Helping Students Learn
Universities have changed over the last thirty years, with many more people now having the opportunity to study a degree course. These changes mean that it has become important to reconsider how people are taught in universities, accommodating a wider range of students without detrimentally affecting the quality of the learning.
When we think about teaching and learning we must consider both the learners and what impacts on their learning, as well as the teachers and what they need to do to create effective learning environments.
How do students learn?
Marton, Dall’Alba and Beaty (1993) asked students to describe the type of learning they were undertaking. Using these data they compiled six categories of learning:
1 increasing own knowledge
2 memorising and reproducing
5 getting perspectives on things
6 changing as a person
Entwistle (1998) provided a complimentary perspective when he described students’ approaches to learning. The concept of approaches to learning examines what students are intending to achieve in learning and the processes by which they acquire information. Three main approaches have been recognised:
• Deep Approach - students using a deep approach want to understand ideas for themselves. Patterns are sought that show underlying principles. Arguments and logic are carefully and critically examined;
• Surface Approach - students adopting this approach simply attempt to reproduce material in order to cope with course requirements. Studying takes place without reflection on either the strategy for achievement or purpose of the work. No links are sought between the various pieces of information; and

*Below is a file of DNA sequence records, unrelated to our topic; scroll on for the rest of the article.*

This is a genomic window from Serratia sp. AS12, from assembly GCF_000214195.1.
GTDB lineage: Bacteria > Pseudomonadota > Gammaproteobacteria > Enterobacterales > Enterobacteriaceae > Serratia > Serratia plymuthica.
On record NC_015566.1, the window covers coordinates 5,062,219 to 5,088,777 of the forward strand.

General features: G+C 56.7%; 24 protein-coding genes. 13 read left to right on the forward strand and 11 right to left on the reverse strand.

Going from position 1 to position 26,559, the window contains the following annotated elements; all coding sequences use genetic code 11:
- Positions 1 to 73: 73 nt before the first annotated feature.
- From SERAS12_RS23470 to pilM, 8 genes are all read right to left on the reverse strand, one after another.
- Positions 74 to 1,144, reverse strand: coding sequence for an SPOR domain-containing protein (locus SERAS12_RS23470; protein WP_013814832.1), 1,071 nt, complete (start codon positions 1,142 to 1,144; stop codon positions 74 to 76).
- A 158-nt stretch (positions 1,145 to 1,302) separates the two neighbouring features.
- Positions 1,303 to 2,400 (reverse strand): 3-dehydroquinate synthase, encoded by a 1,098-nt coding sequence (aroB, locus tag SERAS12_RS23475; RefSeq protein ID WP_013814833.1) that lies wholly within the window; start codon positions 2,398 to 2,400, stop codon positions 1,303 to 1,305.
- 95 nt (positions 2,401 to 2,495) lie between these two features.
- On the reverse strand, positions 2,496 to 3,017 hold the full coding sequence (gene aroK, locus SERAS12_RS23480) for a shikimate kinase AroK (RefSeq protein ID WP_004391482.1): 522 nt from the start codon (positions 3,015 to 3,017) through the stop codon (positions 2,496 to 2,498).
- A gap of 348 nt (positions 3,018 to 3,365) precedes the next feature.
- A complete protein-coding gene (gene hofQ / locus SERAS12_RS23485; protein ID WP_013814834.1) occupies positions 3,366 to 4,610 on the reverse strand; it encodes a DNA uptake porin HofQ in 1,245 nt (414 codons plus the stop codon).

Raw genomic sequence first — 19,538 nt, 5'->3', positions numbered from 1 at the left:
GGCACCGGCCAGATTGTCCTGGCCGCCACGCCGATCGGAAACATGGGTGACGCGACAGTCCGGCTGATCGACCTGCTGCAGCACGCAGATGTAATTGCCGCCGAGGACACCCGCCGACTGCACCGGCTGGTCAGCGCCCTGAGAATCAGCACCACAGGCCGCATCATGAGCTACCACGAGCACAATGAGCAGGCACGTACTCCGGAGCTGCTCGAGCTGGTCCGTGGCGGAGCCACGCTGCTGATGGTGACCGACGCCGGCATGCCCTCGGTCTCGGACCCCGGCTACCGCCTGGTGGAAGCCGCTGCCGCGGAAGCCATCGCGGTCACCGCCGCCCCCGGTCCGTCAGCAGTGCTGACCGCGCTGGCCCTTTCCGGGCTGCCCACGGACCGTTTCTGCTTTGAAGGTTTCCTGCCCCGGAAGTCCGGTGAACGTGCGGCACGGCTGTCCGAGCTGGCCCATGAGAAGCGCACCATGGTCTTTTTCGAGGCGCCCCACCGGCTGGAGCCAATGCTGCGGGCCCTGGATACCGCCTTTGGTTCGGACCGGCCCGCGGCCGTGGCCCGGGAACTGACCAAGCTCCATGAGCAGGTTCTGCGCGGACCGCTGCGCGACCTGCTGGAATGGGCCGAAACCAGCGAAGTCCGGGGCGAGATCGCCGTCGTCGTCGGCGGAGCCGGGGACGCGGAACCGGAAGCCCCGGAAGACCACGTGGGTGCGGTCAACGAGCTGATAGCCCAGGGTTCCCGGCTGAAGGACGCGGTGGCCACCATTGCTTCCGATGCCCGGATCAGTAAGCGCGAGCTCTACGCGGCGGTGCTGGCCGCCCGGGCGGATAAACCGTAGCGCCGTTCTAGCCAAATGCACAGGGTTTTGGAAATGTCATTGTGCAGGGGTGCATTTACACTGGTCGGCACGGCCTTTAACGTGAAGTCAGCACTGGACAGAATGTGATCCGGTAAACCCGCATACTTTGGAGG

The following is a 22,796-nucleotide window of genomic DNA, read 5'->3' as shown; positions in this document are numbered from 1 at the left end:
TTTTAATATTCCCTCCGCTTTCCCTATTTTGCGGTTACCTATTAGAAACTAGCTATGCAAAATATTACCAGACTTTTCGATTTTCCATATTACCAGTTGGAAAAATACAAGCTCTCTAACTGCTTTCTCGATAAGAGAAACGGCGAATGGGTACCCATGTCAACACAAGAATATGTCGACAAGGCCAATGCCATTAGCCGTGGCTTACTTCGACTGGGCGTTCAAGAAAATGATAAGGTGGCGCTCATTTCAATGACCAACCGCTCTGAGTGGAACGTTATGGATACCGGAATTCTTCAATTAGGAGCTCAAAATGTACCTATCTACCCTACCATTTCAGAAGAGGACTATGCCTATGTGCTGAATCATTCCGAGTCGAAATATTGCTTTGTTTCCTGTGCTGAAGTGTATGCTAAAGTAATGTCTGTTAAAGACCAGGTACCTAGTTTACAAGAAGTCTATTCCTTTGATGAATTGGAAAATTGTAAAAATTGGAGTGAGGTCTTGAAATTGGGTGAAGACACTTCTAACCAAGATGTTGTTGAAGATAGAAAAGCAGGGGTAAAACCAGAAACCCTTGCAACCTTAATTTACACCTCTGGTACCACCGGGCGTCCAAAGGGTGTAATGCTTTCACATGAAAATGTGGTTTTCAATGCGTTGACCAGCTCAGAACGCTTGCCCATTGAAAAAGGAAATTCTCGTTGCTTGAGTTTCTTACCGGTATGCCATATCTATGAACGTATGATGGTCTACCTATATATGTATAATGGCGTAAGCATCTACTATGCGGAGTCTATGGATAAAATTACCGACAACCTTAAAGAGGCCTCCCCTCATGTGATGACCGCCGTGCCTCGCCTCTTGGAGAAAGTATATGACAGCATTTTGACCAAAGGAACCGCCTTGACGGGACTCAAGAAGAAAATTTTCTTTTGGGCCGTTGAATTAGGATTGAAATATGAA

• Strategic Approach - the intention of a strategic approach to learning is to achieve the highest possible grades through careful organisation and selective application of approach. Consistent effort is put into studying, using the most appropriate conditions and materials to achieve high marks, and by managing time and effort effectively.
What is the role of a “teacher”?
According to Biggs (1999, p.4), “Good teaching is getting most students to use the higher cognitive level processes that the more academic students use spontaneously”. The teacher is said to have responsibility for setting the learning climate that will affect the students’ understanding of learning and so their approach to learning. As educators it is therefore important to design teaching that fosters the most appropriate level, which at university level should be a deep approach to learning, showing higher order learning through applying, understanding, getting varying perspectives and developing as an individual.
The following table identifies some of the learner and teacher characteristics of these approaches.
A Comparison of the characteristics and factors that encourage Deep and Surface Approaches to learning. (Compiled from Biggs (1999), Entwistle (1988), and Ramsden (1992))
A short video that takes a light hearted look at teaching and learning approaches can be found at: http://www.daimi.au.dk/%7Ebrabrand/short-film/index-gv.html.